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Tag: Roberts

We sit in our ivory towers and think

I’m on vacation, and re-reading two ‘metabiographies’:

Philippe Douroux : Alexandre Grothendieck : Sur les traces du dernier génie des mathématiques


Siobhan Roberts : Genius At Play: The Curious Mind of John Horton Conway


Siobhan Roberts’ book is absolutely brilliant! I’m reading it for the n-th time, first on Kindle, then hardcopy, and now I’m just flicking through its pages, whenever I want to put a smile on my face.

So, here’s today’s gem of a Conway quote (on page 150):

Pure mathematicians usually don’t found companies and deal with the world in an aggressive way. We sit in our ivory towers and think.

(Conway complains his words were taken out of context, in an article
featuring Stephen Wolfram.)

If only university administrations worldwide would accept the ‘sitting in an ivory tower and think’-bit as the job description, and evaluation criterium, for their pure mathematicians.

Sadly… they prefer managers to thinkers.

This reminds me of another brilliant text, perhaps not receiving the attention it deserves:

Daniel J. Woodhouse : An open letter to the mathematical community.

Woodhouse offers a reaction to the ‘neoliberal upper management and bloated administration’ of universities:

Within the sphere of pure mathematics — the oldest and most successful of humanity’s intellectual endeavors — I believe our best chance at preserving the integrity and dignity of our tradition is to return to our Pythagorean roots. We should become a cult.


Let us seclude ourselves in mountain caves and daub mysterious equations in blood across rock-faces to ward off outsiders. Let us embrace our most impenetrable mathematical texts as sacred and requiring divinely distributed revelation.


I am convinced that the current system has dulled our understanding of the value we offer through our instruction. Modern mathematical techniques are the foundation of modern science, medicine, and technology, and we should be the literal, rather than metaphorical, high priests of this temple. Only by withholding our insights will we be able to reassert the intrinsic worth of our knowledge.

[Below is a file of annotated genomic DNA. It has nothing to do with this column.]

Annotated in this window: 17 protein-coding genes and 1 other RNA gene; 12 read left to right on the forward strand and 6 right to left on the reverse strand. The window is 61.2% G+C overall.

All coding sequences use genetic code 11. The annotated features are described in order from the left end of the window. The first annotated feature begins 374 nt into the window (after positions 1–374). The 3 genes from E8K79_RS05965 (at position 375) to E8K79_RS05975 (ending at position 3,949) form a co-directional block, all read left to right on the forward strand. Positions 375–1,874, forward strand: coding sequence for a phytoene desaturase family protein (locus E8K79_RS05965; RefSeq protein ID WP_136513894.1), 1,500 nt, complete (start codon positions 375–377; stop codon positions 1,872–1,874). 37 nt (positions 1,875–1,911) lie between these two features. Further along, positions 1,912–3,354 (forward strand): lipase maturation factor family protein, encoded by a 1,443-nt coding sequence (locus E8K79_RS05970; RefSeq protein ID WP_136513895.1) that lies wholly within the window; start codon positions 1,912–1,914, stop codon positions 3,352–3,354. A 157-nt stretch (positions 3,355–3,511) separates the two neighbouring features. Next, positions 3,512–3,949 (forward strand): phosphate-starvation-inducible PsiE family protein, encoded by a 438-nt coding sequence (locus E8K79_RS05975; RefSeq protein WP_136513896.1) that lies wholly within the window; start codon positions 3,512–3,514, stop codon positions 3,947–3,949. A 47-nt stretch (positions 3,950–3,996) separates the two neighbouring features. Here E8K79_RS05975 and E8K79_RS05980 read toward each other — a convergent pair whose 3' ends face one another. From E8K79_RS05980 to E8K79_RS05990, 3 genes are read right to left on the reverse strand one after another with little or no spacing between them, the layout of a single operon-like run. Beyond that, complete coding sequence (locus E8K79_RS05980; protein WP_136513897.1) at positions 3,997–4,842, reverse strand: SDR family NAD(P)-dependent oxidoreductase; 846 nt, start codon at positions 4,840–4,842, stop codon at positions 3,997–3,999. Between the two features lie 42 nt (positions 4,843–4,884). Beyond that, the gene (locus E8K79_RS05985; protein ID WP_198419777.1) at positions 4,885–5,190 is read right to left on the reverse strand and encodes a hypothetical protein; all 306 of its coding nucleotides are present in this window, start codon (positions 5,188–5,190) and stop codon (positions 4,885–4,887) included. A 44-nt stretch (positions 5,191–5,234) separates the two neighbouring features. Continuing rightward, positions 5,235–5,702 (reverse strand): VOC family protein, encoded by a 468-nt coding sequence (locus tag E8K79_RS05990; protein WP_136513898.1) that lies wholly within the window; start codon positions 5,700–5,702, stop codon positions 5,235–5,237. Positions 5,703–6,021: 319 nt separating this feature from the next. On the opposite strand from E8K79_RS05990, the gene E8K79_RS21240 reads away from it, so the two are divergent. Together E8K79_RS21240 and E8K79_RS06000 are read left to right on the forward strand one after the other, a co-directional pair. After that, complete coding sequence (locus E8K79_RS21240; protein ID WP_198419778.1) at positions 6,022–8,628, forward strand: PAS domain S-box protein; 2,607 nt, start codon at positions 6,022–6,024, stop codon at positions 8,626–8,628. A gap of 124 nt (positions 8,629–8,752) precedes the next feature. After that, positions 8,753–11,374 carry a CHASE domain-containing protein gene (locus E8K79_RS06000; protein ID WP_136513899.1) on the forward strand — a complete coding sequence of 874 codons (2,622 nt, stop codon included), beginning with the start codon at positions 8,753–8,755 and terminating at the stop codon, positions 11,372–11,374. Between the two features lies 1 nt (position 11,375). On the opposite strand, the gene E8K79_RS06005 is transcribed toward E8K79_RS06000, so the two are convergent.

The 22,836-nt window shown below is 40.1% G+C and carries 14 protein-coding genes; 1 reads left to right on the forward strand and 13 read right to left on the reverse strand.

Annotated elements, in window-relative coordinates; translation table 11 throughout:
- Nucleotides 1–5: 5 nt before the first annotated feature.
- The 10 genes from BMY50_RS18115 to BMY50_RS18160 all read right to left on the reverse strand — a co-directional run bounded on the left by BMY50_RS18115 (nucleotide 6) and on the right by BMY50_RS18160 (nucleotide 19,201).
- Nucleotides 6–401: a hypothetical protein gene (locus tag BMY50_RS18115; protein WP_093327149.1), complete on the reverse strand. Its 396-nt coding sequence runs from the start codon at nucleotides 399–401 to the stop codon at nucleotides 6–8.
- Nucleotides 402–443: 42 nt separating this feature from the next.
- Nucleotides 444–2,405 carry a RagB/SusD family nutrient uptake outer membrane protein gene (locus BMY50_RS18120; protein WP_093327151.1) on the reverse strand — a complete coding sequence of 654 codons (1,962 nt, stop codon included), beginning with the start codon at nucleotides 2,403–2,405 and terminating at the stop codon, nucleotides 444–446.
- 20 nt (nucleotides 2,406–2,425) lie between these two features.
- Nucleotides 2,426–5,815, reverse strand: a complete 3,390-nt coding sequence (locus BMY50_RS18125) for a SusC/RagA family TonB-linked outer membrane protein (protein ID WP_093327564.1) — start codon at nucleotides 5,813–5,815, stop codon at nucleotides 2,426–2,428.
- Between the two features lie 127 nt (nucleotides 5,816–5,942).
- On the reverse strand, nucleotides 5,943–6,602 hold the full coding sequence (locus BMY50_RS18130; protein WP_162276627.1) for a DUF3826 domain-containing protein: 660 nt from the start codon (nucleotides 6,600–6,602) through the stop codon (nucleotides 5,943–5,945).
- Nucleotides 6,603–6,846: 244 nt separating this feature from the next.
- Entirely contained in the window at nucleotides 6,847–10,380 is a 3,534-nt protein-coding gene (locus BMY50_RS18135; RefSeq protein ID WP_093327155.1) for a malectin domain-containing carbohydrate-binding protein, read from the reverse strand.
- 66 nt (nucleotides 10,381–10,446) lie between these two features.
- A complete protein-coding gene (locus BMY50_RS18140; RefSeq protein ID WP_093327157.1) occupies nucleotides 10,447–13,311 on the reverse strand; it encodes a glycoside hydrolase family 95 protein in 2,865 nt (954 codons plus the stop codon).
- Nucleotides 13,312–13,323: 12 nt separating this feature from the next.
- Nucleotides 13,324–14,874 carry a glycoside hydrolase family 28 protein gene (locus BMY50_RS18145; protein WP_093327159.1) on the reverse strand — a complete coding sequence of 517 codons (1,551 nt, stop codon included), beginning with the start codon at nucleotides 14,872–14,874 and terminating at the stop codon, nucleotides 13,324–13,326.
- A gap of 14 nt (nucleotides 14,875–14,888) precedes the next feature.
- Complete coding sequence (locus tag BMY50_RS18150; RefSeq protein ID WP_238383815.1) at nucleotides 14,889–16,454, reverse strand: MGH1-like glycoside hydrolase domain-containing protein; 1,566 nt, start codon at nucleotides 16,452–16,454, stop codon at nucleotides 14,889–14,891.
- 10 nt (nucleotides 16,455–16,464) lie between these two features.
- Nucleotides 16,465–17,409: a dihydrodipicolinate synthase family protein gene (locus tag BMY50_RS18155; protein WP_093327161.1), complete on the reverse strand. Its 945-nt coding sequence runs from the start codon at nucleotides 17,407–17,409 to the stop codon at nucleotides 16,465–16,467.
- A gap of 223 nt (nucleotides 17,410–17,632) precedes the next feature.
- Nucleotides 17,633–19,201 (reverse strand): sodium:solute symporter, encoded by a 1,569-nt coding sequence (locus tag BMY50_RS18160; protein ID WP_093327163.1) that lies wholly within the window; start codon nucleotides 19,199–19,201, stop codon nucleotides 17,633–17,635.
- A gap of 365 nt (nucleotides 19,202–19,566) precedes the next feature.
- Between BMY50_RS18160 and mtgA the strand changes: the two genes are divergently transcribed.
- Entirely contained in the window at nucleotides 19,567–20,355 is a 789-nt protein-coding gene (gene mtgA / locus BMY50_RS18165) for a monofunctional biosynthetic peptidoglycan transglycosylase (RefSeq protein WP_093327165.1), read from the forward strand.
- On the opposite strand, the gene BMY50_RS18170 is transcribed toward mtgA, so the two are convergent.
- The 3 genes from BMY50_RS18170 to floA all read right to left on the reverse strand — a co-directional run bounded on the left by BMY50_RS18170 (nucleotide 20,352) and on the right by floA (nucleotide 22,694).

I hope these few paragraphs have wetted your appetite to read the manifesto in full, and then take action!

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Rarer books: Singmaster’s notes

David Singmaster‘s “Notes on Rubik’s magic cube” are a collectors item, but it is still possible to buy a copy. I own a fifth edition (august 1980).

These notes capture the Rubik craze of those years really well.

Here’s a Conway story, from Siobhan Roberts’ excellent biography Genius at Play.

The ICM in Helsinki in 1978 was Conway’s last shot to get the Fields medal, but this was the last thing on his mind. He just wanted a Rubik cube (then, iron-curtain times, only sold in Hungary), so he kept chasing Hungarians at the meeting, hoping to obtain one. Siobhan writes (p. 239):

“The Fields Medals went to Pierre Deligne, Charles Fefferman, Grigory Margulis, and Daniel Quillen. The Rubik’s cube went to Conway.”

After his Notes, David Singmaster produced a follow-up newsletter “The Cubic Circular”. Only 5 magazines were published, of which 3 were double issues, between the Autumn of 1981 and the summer of 1985.

These magazines were reproduced on this page.

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The return of the Scottish solids

In Januari’s issue of the Notices of the AMS there’s a paper by Mohammad Ghomi Dürer’s Unfolding Problem for Convex Polyhedra.

Here are the opening lines:

“Convex polyhedra are among the oldest mathematical objects. Indeed the five platonic solids, which constitute the climax of Euclid’s books, were already known to the ancient people of Scotland some 4,000 years ago; see Figure 1.”

It sure would make a good story, the (ancient) Scotts outsmarting the Greek in discovering the five Platonic solids. Sadly, the truth is different.

Once again, hat tip to +David Roberts on Google+ for commenting on the AMS announcement and for linking to a post by John Baez and a couple of older posts here refuting this claim.

Perhaps the most readable of the two posts is:

Scottish solids, final(?) comments

in which I tell the story of the original post and its aftermath. The bottom-line is this:

Summarizing : the Challifour photograph is not taken at the Ashmolean museum, but at the National Museum of Scotland in Edinburgh and consists of 5 of their artifacts (or 4 if ball 3 and 4 are identical) vaguely resembling cube, tetrahedron, dodecahedron (twice) and octahedron. The fifth Platonic solid, the icosahedron, remains elusive.

David Roberts drafted a letter to the editor of the Notices of the AMS.

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